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Every little thing she does is; It must be witchcraft. MARION MCMULLEN gets into the spirit of Halloween with a look back at movie and TV witches who have cast a spell over us.


ATWITCH of her nose and TV magic was guaranteed when Elizabeth Montgomery first appeared as modern-day witch Samantha in Bewitched.

She told her advertising executive husband Darrin Stephens of her magical heritage on their honeymoon, but promised she was determined to put the hocus pocus on hold... but then her magical relatives, including her mother Endora, started to turn up at their suburban home.

Bewitched began in 1964 and ran until the early 1970s with Elizabeth Montgomery appearing in all 254 episodes and also playing Samantha's own cousin Serena.

She once said: "Like most people, I secretly hope that it's true - that there are witches like Samantha, and that families like hers really do exist."

The show even survived a change of husbands when back problems caused Dick York to leave the fantasy series and Dick Sargeant replaced him as Darrin in 1959.

A bronze statue of Elizabeth as Samantha riding her broomstick can now be found in Salem, Cher, Van Massachusetts, home to the infamous witch trials of the 17th century.

The success of Bewitched led to TV spin-off Tabitha, about Samantha's daughter, and Nicole Kidman took on the role of the nose-twitching witch in the 2005 movie.

The success of movies such as I Married A Witch in 1942 and Bell, Book And Candle in 1958 were among the inspirations for Bewitched.

Veronica Lake played a 17th century witch who returned centuries later to cause trouble for the descendant of the man who ordered her burnt at the stake in the 1942 film while the big screen version of Broadway hit Bell, Book And Candle saw Kim Novak casting a love spell over James Stewart as modern witch Gil. It was James Stewart's last romantic leading role and the movie also saw Jack Lemmon as Shep's warlock brother Nicky.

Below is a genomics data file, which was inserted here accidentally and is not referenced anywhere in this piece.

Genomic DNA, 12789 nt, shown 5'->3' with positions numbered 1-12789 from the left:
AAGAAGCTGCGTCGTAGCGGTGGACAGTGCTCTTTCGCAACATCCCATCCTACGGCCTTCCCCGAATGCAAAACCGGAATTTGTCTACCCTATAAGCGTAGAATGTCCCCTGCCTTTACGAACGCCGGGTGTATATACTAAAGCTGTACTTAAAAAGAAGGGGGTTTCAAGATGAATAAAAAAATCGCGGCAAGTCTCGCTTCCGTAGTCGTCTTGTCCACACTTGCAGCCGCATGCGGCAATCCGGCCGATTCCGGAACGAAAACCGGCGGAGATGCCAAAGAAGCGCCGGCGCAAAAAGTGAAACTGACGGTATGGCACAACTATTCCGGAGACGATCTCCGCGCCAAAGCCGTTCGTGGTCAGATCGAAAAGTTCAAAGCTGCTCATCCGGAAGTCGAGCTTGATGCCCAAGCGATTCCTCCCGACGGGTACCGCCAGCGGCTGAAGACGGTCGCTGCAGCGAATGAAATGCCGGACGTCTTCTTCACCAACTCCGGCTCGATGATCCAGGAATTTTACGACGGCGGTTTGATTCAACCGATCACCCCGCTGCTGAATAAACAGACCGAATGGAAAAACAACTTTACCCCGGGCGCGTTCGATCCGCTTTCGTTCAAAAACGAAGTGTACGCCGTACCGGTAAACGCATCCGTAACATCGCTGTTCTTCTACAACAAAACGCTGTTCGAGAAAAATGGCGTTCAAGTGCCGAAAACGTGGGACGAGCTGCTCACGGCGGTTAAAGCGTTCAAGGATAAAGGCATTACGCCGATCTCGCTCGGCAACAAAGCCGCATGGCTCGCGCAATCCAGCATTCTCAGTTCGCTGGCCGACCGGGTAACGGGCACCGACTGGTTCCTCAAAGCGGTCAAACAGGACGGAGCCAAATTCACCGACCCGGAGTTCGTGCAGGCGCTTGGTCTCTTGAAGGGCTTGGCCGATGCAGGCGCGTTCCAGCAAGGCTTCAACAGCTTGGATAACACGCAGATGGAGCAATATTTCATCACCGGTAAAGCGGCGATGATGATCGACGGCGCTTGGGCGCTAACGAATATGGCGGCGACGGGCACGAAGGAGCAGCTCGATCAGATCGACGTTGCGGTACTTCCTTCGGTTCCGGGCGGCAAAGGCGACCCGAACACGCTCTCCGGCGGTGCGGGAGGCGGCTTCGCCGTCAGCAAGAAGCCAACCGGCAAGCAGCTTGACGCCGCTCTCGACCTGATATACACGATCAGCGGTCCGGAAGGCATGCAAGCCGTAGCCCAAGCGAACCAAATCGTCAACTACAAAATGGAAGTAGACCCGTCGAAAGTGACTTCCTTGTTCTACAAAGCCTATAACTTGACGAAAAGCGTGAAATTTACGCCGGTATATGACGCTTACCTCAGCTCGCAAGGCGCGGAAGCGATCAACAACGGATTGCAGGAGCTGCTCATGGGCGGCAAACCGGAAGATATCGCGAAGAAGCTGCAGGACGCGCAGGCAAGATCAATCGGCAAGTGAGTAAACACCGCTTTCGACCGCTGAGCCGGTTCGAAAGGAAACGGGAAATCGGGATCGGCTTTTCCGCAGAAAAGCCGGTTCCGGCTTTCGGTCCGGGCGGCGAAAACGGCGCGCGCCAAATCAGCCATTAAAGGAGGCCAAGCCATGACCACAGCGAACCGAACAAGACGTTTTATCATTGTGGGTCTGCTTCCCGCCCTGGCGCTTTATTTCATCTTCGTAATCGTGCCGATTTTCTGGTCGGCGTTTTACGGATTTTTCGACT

Margaret Hamilton presented the more traditional image of the cackling, pointy hat wearing, broomstick-riding witch in The Wizard Of Oz.

The former kindergarten teacher starred alongside Judy Garland in the 1939 movie and would later add WWW (Wicked Witch Of The West) when she signed autographs.

Billie Burke, who played Glinda, the Good Witch of the North, was a youthful-looking 54 when she appeared in the famous role and later said: "Age is something that doesn't matter, unless you are a cheese."

Modern-day magic was given a sexy twist in The Witches Of Eastwick in 1987, which saw Jack Nicholson as the devilish Daryl Van Horne causing mayhem after unleashing the hidden potential of three unsuspecting witches in the shape of Cher, Susan Sarandon and Michelle Pfeiffer.

The film, based on John Updike's bestselling book, was nominated for two Oscars and Michelle Pfeiffer later went on to play one of three wicked witch sisters in the fantasy movie Stardust 10 years ago.

The power of three was also the focus of American TV series Charmed about three sisters who discover they are descended from witches and are destined to battle demons and the forces of evil. The series ran from 1998 and survived several cast changes although Holly Marie Combs played Piper Halliwell in 180 episodes across all eight seasons. The theme tune How Soon Is Now is a song from The Smiths and was covered by Love Spit Love for the TV series. The song also featured in 1996 film The Craft about teenage witches at high school.

Bette Midler, Sarah Jessica Parker and Kathy Najimy played it for laughs as three Salem witch sisters in 1993 movie Hocus Pocus while Sandra Bullock and Nicole Kidman also played spellcasting sisters looking for a way to break a curse that doomed them to be unhappy in love in 1998 movie Practical Magic.

Other TV witches have included Sabrina The Teenage Witch in the US and The Worst Witch in the UK, the original series of which ran from 1986 and featured both Diana Rigg and Tim Curry, while the film industry has given us a whole school of witchcraft and wizardry with the Harry Potter movies and Tilda Swinton providing the chills as sinister Jadis, the White Witch, in The Chronicles Of Narnia films.

Maria Blake was never far from a cauldron brewing up magic potions - or strange recipes - as Grandmama Addams in 1960s TV series The Addams Family while Angela Lansbury saved the day as apprentice witch Miss Price in 1971 movie Bedknobs And Broomsticks.

The British actress fittingly signed her contract for the Disney film on Halloween in 1969.
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Title Annotation:Features
Publication:Evening Gazette (Middlesbrough, England)
Date:Oct 28, 2017
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